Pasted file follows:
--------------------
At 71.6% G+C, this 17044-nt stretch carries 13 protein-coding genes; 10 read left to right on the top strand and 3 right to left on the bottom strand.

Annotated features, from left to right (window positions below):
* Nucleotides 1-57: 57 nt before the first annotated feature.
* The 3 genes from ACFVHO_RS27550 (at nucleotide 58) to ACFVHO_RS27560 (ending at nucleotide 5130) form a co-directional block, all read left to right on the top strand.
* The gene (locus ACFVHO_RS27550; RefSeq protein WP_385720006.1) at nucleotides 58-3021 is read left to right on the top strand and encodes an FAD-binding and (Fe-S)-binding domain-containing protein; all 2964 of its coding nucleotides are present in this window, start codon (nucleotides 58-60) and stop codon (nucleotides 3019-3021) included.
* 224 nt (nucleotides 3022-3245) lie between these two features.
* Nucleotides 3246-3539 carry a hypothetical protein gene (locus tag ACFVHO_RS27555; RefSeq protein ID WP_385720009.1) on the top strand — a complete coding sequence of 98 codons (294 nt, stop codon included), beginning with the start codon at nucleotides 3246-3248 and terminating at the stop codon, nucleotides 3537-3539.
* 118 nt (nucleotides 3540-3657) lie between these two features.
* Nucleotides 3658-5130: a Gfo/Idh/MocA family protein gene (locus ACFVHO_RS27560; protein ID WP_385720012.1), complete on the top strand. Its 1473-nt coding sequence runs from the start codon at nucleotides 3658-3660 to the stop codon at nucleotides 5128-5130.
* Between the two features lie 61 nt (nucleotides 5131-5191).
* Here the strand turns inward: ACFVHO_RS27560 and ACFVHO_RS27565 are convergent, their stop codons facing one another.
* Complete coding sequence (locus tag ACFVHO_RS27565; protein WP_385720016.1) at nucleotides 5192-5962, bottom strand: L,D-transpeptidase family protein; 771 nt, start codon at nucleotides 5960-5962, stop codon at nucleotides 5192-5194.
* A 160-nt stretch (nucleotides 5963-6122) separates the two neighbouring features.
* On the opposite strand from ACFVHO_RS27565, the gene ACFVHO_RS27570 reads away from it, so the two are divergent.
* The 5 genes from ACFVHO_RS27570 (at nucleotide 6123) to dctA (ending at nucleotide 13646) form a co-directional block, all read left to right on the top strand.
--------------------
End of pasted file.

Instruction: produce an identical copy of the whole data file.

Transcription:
At 71.6% G+C, this 17044-nt stretch carries 13 protein-coding genes; 10 read left to right on the top strand and 3 right to left on the bottom strand.

Annotated features, from left to right (window positions below):
* Nucleotides 1-57: 57 nt before the first annotated feature.
* The 3 genes from ACFVHO_RS27550 (at nucleotide 58) to ACFVHO_RS27560 (ending at nucleotide 5130) form a co-directional block, all read left to right on the top strand.
* The gene (locus ACFVHO_RS27550; RefSeq protein WP_385720006.1) at nucleotides 58-3021 is read left to right on the top strand and encodes an FAD-binding and (Fe-S)-binding domain-containing protein; all 2964 of its coding nucleotides are present in this window, start codon (nucleotides 58-60) and stop codon (nucleotides 3019-3021) included.
* 224 nt (nucleotides 3022-3245) lie between these two features.
* Nucleotides 3246-3539 carry a hypothetical protein gene (locus tag ACFVHO_RS27555; RefSeq protein ID WP_385720009.1) on the top strand — a complete coding sequence of 98 codons (294 nt, stop codon included), beginning with the start codon at nucleotides 3246-3248 and terminating at the stop codon, nucleotides 3537-3539.
* 118 nt (nucleotides 3540-3657) lie between these two features.
* Nucleotides 3658-5130: a Gfo/Idh/MocA family protein gene (locus ACFVHO_RS27560; protein ID WP_385720012.1), complete on the top strand. Its 1473-nt coding sequence runs from the start codon at nucleotides 3658-3660 to the stop codon at nucleotides 5128-5130.
* Between the two features lie 61 nt (nucleotides 5131-5191).
* Here the strand turns inward: ACFVHO_RS27560 and ACFVHO_RS27565 are convergent, their stop codons facing one another.
* Complete coding sequence (locus tag ACFVHO_RS27565; protein WP_385720016.1) at nucleotides 5192-5962, bottom strand: L,D-transpeptidase family protein; 771 nt, start codon at nucleotides 5960-5962, stop codon at nucleotides 5192-5194.
* A 160-nt stretch (nucleotides 5963-6122) separates the two neighbouring features.
* On the opposite strand from ACFVHO_RS27565, the gene ACFVHO_RS27570 reads away from it, so the two are divergent.
* The 5 genes from ACFVHO_RS27570 (at nucleotide 6123) to dctA (ending at nucleotide 13646) form a co-directional block, all read left to right on the top strand.